Hung Huynh is a first-year student at American University Washington College of Law. She is interested in French law and American law. Her first book, “Forever and Always A Girl,” a non-law related book, explores the theme of personal freedom and womanhood. Softcover, ISBN. 9798210521217.

House Joint Resolution 20, recently introduced on January 12, 2023, proposes a 28th Amendment to the Constitution limiting the service terms for Congressional representees to six consecutive terms (12 years) for House Representatives, and two terms (12 years) for House Senators.[1] Currently, House Representatives and Senators can be reelected indefinitely after serving their terms. This proposition involves the ongoing issue of congressional term limits of over 30 years.[2] Congressional term limit allows a constant shakeup in Congress, permits them to judge independently by avoiding them from being too emmeshed in the federal culture and insulated from the general American people, by giving them a much-needed reality check.[3] House Joint Resolution 20 is the latest effort to make Congress accountable. Shall it succeed? Such is the question of our discussion.

Oppositions to congressional term limit come mainly from incumbents and special-interest groups. They form PACs and super PACs, entities who use the current system to pander to Congress members through exorbitant donations in exchange for advancing their policies at the detriment of the American people.[4] They also inadvertently or deliberately exclude the entrance of outside challengers who may have policies but not the politics.

The most daunting hurdle to setting a congressional term limit, however, is the Constitution. The Supreme Court already first treated congressional term limits in U.S. Term Limits v. Thornton, 514 U.S. 779 (1995), a 5-4 decision with dissents from Justices Rehnquist, O’Connor, Scalia, and Thomas. At the center are the “qualifications” and “times, places, and manner” clauses of the Constitution.[5] The Court interpreted these “qualifications” as fixed, and are controlled by the Elections Clause in Art. I, § 4, cl. 1, to regulate the “Times, Places and Manner of holding Elections,4” namely “age”, “citizenship”, and “state residency” requirements.[6],[7] This rendered unconstitutional state-imposed limits on federally elected congressional members.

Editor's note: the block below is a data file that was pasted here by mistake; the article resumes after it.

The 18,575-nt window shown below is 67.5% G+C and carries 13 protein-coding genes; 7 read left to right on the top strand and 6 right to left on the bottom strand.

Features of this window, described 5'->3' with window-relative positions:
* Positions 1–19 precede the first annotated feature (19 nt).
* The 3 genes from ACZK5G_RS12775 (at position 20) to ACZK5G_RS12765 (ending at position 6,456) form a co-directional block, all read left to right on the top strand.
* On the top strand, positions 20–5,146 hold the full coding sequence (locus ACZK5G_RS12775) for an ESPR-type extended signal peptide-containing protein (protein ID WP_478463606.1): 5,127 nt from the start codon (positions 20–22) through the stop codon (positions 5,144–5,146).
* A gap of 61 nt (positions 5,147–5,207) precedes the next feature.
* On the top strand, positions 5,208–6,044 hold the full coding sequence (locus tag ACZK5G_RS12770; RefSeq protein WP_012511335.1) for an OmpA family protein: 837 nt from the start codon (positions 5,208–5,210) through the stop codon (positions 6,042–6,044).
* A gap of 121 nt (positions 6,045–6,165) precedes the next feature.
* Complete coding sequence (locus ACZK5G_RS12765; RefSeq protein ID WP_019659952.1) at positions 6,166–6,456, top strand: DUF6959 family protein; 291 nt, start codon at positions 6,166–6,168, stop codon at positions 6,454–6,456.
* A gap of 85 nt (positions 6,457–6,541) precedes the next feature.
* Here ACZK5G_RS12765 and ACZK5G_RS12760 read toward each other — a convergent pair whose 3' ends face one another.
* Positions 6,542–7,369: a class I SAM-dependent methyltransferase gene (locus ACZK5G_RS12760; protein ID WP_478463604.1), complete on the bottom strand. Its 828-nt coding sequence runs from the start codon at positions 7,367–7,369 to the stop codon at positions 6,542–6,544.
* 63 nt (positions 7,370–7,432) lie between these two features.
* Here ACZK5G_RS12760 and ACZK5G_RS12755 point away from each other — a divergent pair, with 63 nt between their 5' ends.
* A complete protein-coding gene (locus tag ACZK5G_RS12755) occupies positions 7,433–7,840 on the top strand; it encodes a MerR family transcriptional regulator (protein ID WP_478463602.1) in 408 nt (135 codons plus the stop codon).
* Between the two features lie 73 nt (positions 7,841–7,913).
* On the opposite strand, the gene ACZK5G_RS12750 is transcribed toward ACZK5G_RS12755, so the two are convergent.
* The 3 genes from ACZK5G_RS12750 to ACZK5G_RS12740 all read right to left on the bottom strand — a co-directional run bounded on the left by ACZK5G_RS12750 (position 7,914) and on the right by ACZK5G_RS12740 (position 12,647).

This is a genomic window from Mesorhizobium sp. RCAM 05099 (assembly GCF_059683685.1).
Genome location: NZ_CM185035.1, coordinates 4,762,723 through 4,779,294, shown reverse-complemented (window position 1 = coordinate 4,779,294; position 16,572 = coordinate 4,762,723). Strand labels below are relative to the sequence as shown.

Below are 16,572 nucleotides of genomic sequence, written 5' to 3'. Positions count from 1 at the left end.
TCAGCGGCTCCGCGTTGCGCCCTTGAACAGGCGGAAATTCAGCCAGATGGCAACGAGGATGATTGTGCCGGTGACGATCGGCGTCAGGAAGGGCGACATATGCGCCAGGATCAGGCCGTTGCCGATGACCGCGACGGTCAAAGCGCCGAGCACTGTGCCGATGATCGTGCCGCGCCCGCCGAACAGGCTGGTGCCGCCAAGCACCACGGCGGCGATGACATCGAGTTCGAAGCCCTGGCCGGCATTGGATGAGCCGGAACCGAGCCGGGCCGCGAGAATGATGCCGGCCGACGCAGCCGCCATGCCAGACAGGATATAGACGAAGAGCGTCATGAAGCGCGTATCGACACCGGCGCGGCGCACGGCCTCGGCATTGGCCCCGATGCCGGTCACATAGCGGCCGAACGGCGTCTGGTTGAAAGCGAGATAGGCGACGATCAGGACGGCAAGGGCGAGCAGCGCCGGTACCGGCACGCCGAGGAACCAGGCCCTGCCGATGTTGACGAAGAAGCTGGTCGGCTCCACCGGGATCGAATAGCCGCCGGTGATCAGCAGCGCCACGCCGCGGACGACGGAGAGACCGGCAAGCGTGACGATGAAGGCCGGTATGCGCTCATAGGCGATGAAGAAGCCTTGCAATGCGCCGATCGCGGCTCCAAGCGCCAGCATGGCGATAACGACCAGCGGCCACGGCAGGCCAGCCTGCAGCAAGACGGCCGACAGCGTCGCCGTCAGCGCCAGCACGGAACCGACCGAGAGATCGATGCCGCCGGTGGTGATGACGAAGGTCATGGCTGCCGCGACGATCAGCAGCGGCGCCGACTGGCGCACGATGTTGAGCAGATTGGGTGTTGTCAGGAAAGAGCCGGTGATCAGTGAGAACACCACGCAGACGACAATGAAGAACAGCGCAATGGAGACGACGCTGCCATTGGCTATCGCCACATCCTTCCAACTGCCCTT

Thornton did not close the door for congressional term limits; it rerouted this possibility through a constitutional amendment.[8] This is the path chosen in Resolution 20. After all, the 22nd Amendment entrenched the power of the most important executive role in the government by limiting presidential service time to two terms of four years. An amendment seems logical, however, this branch of thinking also opens to the idea of term limit for Supreme Justices. It is certainly another question for debate; yet, given the number of Congress members (435 in the House of Representatives and 100 in the Senate) versus the number of Justices (9) and the qualifications of Justices to interpret the laws, congressional term limits seem pressing.

House Joint Resolution 20 is promising, however, saying that it will receive major support is an overstatement. After all, other propositions in the same legislative session this year propose 3 terms for Representatives and 2 terms for senatorial seats.[9] The numbers seem arbitrary, and Resolution 20 fails to prove why it is the best. Another issue is that even if the Amendment is successful, it does not preclude future governments from amending it again.[10] In other words, House Joint Resolution 20 might just be defeated by other new propositions, offering no explanations why it is the best to amend the Constitution on the issue.[11]

The question remains is whether it is constitutional to impose this term limit to all States since no State has the power to legislate for another State. While the answer might be a no here, Justice Neil Gorsuch, then a recent law graduate from Harvard Law School, co-wrote an opinion paper with fellow graduate Michael Guzman, now a partner at Kellogg Hansen P.L.L.C., where they defended the state-imposed terms limitations and argued that such measure was constitutional.[12] With Gorsuch now on the Supreme Court and the composite of the Court favorable to certain entrenchment in the Constitution for the cleanness of the government, will Thornton be revisited in another case if a 28th Amendment will not be ratified? This is a question that we will find out in the upcoming legislative session this 2023.

[1] H. J. Res. 20, 118th Cong., 1st Sess. (Wis. 2023).

[2] Dan Greenberg, Term Limits: The Only Way to Clean Up Congress, Backgrounder, The Heritage Foundation. August 10, 1994,

[3] Id. at 5-7.

[4] Id.

[5] U.S. Term Limits v. Thornton, 514 U.S. 779, 780 (1995).

[6] U.S. Const. art. I, § 2, cl. 1; § 4, cl. 1; § 6; § 5, cl. 1.

[7] The actual Enumeration shall be made within three Years (…) within every subsequent Term of ten Years, in such Manner as they shall by Law direct”. US Const. Art. I, § 2.

[8] Thornton at 781.

[9] H. J. Res. 11, 118th Cong., 1st Sess. (S.C. 2023).

[10] Ohio Life Ins. & Trust Co. v. Debolt, 57 U.S. 416, 431 (1853) (holding legislative power cannot be entrenched in the U.S. to disarm successors.)

[11] See, e.g., Eric A. Posner & Adrian Vermeule, Legislative Entrenchment: A Reappraisal, 111 Yale L. J. 1665, 1671-72 (2002).

[12] Neil Gorsuch & Michael Guzman, Will the Gentlemen Please Yield? –A Defense of the Constitutionality of State‐​Imposed Term Limitations, Policy Analysis No. 178, Sept. 24, 1992.